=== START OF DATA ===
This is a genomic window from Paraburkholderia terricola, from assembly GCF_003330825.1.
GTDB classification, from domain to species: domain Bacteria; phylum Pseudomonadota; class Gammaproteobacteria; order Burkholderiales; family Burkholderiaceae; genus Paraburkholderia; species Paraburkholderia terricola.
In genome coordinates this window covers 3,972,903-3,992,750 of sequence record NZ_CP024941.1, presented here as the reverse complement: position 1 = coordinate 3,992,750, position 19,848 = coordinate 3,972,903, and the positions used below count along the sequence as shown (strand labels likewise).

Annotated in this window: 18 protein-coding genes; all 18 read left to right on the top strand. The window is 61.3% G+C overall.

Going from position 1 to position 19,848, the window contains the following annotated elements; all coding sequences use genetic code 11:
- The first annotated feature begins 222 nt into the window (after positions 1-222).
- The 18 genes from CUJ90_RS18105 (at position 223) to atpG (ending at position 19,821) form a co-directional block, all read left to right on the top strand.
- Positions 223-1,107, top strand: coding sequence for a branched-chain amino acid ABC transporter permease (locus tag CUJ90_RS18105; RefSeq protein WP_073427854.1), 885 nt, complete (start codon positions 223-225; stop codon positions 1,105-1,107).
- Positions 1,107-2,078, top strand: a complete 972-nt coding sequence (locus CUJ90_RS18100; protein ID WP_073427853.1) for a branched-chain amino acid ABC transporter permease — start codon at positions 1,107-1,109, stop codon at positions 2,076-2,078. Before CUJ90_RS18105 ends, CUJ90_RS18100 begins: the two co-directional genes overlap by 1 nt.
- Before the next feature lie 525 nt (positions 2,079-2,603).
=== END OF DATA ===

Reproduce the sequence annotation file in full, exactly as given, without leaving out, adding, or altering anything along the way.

This is a genomic window from Paraburkholderia terricola, from assembly GCF_003330825.1.
GTDB classification, from domain to species: domain Bacteria; phylum Pseudomonadota; class Gammaproteobacteria; order Burkholderiales; family Burkholderiaceae; genus Paraburkholderia; species Paraburkholderia terricola.
In genome coordinates this window covers 3,972,903-3,992,750 of sequence record NZ_CP024941.1, presented here as the reverse complement: position 1 = coordinate 3,992,750, position 19,848 = coordinate 3,972,903, and the positions used below count along the sequence as shown (strand labels likewise).

Annotated in this window: 18 protein-coding genes; all 18 read left to right on the top strand. The window is 61.3% G+C overall.

Going from position 1 to position 19,848, the window contains the following annotated elements; all coding sequences use genetic code 11:
- The first annotated feature begins 222 nt into the window (after positions 1-222).
- The 18 genes from CUJ90_RS18105 (at position 223) to atpG (ending at position 19,821) form a co-directional block, all read left to right on the top strand.
- Positions 223-1,107, top strand: coding sequence for a branched-chain amino acid ABC transporter permease (locus tag CUJ90_RS18105; RefSeq protein WP_073427854.1), 885 nt, complete (start codon positions 223-225; stop codon positions 1,105-1,107).
- Positions 1,107-2,078, top strand: a complete 972-nt coding sequence (locus CUJ90_RS18100; protein ID WP_073427853.1) for a branched-chain amino acid ABC transporter permease — start codon at positions 1,107-1,109, stop codon at positions 2,076-2,078. Before CUJ90_RS18105 ends, CUJ90_RS18100 begins: the two co-directional genes overlap by 1 nt.
- Before the next feature lie 525 nt (positions 2,079-2,603).